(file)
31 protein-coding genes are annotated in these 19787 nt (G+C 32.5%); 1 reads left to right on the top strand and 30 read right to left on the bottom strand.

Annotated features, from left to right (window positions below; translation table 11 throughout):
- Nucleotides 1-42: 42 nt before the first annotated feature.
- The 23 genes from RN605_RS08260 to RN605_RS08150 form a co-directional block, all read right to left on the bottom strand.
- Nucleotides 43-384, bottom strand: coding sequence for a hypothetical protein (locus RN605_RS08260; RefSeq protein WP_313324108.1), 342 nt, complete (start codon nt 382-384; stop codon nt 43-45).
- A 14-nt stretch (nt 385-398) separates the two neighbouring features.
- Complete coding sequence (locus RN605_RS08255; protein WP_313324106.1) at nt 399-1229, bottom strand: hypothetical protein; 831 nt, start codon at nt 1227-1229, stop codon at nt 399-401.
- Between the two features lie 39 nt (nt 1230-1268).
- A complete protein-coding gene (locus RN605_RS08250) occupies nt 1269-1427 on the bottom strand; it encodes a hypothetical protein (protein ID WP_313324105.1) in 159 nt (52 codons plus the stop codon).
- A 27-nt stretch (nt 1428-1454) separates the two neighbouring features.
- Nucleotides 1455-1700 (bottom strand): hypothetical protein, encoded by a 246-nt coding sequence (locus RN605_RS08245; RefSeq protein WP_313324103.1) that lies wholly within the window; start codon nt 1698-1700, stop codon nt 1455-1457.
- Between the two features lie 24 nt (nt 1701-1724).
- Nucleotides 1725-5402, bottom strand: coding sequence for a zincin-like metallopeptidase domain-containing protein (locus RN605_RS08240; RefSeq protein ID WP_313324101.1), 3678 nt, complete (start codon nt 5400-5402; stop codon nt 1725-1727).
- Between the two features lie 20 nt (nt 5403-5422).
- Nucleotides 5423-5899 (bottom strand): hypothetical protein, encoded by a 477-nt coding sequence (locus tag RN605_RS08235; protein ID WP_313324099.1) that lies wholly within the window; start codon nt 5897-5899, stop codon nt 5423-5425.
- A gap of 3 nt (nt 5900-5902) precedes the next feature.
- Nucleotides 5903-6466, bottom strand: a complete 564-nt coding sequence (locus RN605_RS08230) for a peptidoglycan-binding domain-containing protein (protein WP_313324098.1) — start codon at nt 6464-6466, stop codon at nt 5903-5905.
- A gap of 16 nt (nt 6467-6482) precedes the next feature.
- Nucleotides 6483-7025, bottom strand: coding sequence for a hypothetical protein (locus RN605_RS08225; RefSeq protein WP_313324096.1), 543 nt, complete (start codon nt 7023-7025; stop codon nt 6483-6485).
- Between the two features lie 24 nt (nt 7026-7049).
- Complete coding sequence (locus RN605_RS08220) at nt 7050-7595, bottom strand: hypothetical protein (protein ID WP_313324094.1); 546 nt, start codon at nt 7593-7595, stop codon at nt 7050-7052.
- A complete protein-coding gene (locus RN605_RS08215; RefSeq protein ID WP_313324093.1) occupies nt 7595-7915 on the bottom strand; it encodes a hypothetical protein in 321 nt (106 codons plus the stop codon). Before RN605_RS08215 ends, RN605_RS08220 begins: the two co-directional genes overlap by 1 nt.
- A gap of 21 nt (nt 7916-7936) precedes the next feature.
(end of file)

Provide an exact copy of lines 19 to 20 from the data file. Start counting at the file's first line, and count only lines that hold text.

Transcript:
- Nucleotides 6483-7025, bottom strand: coding sequence for a hypothetical protein (locus RN605_RS08225; RefSeq protein WP_313324096.1), 543 nt, complete (start codon nt 7023-7025; stop codon nt 6483-6485).
- Between the two features lie 24 nt (nt 7026-7049).